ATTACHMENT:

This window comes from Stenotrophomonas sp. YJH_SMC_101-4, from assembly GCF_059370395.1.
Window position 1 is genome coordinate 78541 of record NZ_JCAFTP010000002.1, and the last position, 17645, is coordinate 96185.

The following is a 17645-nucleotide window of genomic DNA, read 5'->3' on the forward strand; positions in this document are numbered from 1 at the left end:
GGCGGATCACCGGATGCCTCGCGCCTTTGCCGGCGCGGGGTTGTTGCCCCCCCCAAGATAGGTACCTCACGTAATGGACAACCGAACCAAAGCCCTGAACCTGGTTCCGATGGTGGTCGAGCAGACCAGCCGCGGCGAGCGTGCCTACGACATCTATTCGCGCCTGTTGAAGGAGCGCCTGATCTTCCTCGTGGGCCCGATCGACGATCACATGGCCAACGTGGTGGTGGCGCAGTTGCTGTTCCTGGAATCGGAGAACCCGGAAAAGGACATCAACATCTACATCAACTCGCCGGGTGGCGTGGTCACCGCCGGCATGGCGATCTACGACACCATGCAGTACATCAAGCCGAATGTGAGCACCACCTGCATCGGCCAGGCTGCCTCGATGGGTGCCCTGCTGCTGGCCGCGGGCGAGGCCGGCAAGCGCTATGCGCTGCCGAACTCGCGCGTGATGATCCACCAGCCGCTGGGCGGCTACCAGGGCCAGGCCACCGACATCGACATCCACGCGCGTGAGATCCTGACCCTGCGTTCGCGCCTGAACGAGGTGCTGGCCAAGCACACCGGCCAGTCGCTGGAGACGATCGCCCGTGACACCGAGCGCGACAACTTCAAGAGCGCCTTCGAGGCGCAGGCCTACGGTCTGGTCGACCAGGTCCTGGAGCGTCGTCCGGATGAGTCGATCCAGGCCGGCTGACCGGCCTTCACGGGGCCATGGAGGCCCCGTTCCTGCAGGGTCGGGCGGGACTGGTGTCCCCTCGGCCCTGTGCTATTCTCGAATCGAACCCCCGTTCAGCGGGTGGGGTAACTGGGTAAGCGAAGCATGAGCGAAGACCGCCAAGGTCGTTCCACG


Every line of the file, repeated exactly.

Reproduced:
This window comes from Stenotrophomonas sp. YJH_SMC_101-4, from assembly GCF_059370395.1.
Window position 1 is genome coordinate 78541 of record NZ_JCAFTP010000002.1, and the last position, 17645, is coordinate 96185.

The following is a 17645-nucleotide window of genomic DNA, read 5'->3' on the forward strand; positions in this document are numbered from 1 at the left end:
GGCGGATCACCGGATGCCTCGCGCCTTTGCCGGCGCGGGGTTGTTGCCCCCCCCAAGATAGGTACCTCACGTAATGGACAACCGAACCAAAGCCCTGAACCTGGTTCCGATGGTGGTCGAGCAGACCAGCCGCGGCGAGCGTGCCTACGACATCTATTCGCGCCTGTTGAAGGAGCGCCTGATCTTCCTCGTGGGCCCGATCGACGATCACATGGCCAACGTGGTGGTGGCGCAGTTGCTGTTCCTGGAATCGGAGAACCCGGAAAAGGACATCAACATCTACATCAACTCGCCGGGTGGCGTGGTCACCGCCGGCATGGCGATCTACGACACCATGCAGTACATCAAGCCGAATGTGAGCACCACCTGCATCGGCCAGGCTGCCTCGATGGGTGCCCTGCTGCTGGCCGCGGGCGAGGCCGGCAAGCGCTATGCGCTGCCGAACTCGCGCGTGATGATCCACCAGCCGCTGGGCGGCTACCAGGGCCAGGCCACCGACATCGACATCCACGCGCGTGAGATCCTGACCCTGCGTTCGCGCCTGAACGAGGTGCTGGCCAAGCACACCGGCCAGTCGCTGGAGACGATCGCCCGTGACACCGAGCGCGACAACTTCAAGAGCGCCTTCGAGGCGCAGGCCTACGGTCTGGTCGACCAGGTCCTGGAGCGTCGTCCGGATGAGTCGATCCAGGCCGGCTGACCGGCCTTCACGGGGCCATGGAGGCCCCGTTCCTGCAGGGTCGGGCGGGACTGGTGTCCCCTCGGCCCTGTGCTATTCTCGAATCGAACCCCCGTTCAGCGGGTGGGGTAACTGGGTAAGCGAAGCATGAGCGAAGACCGCCAAGGTCGTTCCACG